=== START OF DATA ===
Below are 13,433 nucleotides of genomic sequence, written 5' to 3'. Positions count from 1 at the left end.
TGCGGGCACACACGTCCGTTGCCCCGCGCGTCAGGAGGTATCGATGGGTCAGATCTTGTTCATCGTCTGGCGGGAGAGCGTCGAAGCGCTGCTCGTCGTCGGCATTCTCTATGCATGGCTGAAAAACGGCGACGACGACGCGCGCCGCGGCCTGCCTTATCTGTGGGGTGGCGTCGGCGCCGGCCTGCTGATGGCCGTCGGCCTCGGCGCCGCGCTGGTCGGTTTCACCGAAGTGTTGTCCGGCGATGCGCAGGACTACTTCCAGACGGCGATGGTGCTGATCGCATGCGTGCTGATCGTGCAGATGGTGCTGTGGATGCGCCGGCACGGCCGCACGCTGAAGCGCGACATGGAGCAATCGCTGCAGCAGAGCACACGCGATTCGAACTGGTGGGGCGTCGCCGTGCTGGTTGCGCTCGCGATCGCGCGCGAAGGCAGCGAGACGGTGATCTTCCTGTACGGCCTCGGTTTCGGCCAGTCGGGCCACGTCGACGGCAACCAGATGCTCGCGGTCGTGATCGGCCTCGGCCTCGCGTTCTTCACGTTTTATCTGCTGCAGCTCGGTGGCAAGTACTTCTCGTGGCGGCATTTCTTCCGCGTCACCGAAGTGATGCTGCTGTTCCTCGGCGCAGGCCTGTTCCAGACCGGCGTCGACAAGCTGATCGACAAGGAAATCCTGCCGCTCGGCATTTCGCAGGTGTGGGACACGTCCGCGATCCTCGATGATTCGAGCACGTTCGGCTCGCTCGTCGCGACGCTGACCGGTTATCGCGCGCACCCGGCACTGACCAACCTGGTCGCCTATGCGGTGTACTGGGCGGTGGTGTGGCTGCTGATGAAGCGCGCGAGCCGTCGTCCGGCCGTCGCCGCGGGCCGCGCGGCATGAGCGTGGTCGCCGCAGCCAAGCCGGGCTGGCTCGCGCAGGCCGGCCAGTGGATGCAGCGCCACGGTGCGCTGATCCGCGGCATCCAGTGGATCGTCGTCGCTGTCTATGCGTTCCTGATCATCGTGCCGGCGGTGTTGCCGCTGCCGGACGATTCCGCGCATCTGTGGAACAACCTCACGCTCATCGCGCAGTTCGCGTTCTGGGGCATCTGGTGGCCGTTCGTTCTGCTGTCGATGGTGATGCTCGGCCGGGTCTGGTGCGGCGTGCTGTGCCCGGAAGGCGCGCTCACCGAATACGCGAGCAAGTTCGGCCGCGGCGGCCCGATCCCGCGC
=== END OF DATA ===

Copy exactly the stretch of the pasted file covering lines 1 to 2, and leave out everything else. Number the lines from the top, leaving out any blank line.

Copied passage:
Below are 13,433 nucleotides of genomic sequence, written 5' to 3'. Positions count from 1 at the left end.
TGCGGGCACACACGTCCGTTGCCCCGCGCGTCAGGAGGTATCGATGGGTCAGATCTTGTTCATCGTCTGGCGGGAGAGCGTCGAAGCGCTGCTCGTCGTCGGCATTCTCTATGCATGGCTGAAAAACGGCGACGACGACGCGCGCCGCGGCCTGCCTTATCTGTGGGGTGGCGTCGGCGCCGGCCTGCTGATGGCCGTCGGCCTCGGCGCCGCGCTGGTCGGTTTCACCGAAGTGTTGTCCGGCGATGCGCAGGACTACTTCCAGACGGCGATGGTGCTGATCGCATGCGTGCTGATCGTGCAGATGGTGCTGTGGATGCGCCGGCACGGCCGCACGCTGAAGCGCGACATGGAGCAATCGCTGCAGCAGAGCACACGCGATTCGAACTGGTGGGGCGTCGCCGTGCTGGTTGCGCTCGCGATCGCGCGCGAAGGCAGCGAGACGGTGATCTTCCTGTACGGCCTCGGTTTCGGCCAGTCGGGCCACGTCGACGGCAACCAGATGCTCGCGGTCGTGATCGGCCTCGGCCTCGCGTTCTTCACGTTTTATCTGCTGCAGCTCGGTGGCAAGTACTTCTCGTGGCGGCATTTCTTCCGCGTCACCGAAGTGATGCTGCTGTTCCTCGGCGCAGGCCTGTTCCAGACCGGCGTCGACAAGCTGATCGACAAGGAAATCCTGCCGCTCGGCATTTCGCAGGTGTGGGACACGTCCGCGATCCTCGATGATTCGAGCACGTTCGGCTCGCTCGTCGCGACGCTGACCGGTTATCGCGCGCACCCGGCACTGACCAACCTGGTCGCCTATGCGGTGTACTGGGCGGTGGTGTGGCTGCTGATGAAGCGCGCGAGCCGTCGTCCGGCCGTCGCCGCGGGCCGCGCGGCATGAGCGTGGTCGCCGCAGCCAAGCCGGGCTGGCTCGCGCAGGCCGGCCAGTGGATGCAGCGCCACGGTGCGCTGATCCGCGGCATCCAGTGGATCGTCGTCGCTGTCTATGCGTTCCTGATCATCGTGCCGGCGGTGTTGCCGCTGCCGGACGATTCCGCGCATCTGTGGAACAACCTCACGCTCATCGCGCAGTTCGCGTTCTGGGGCATCTGGTGGCCGTTCGTTCTGCTGTCGATGGTGATGCTCGGCCGGGTCTGGTGCGGCGTGCTGTGCCCGGAAGGCGCGCTCACCGAATACGCGAGCAAGTTCGGCCGCGGCGGCCCGATCCCGCGC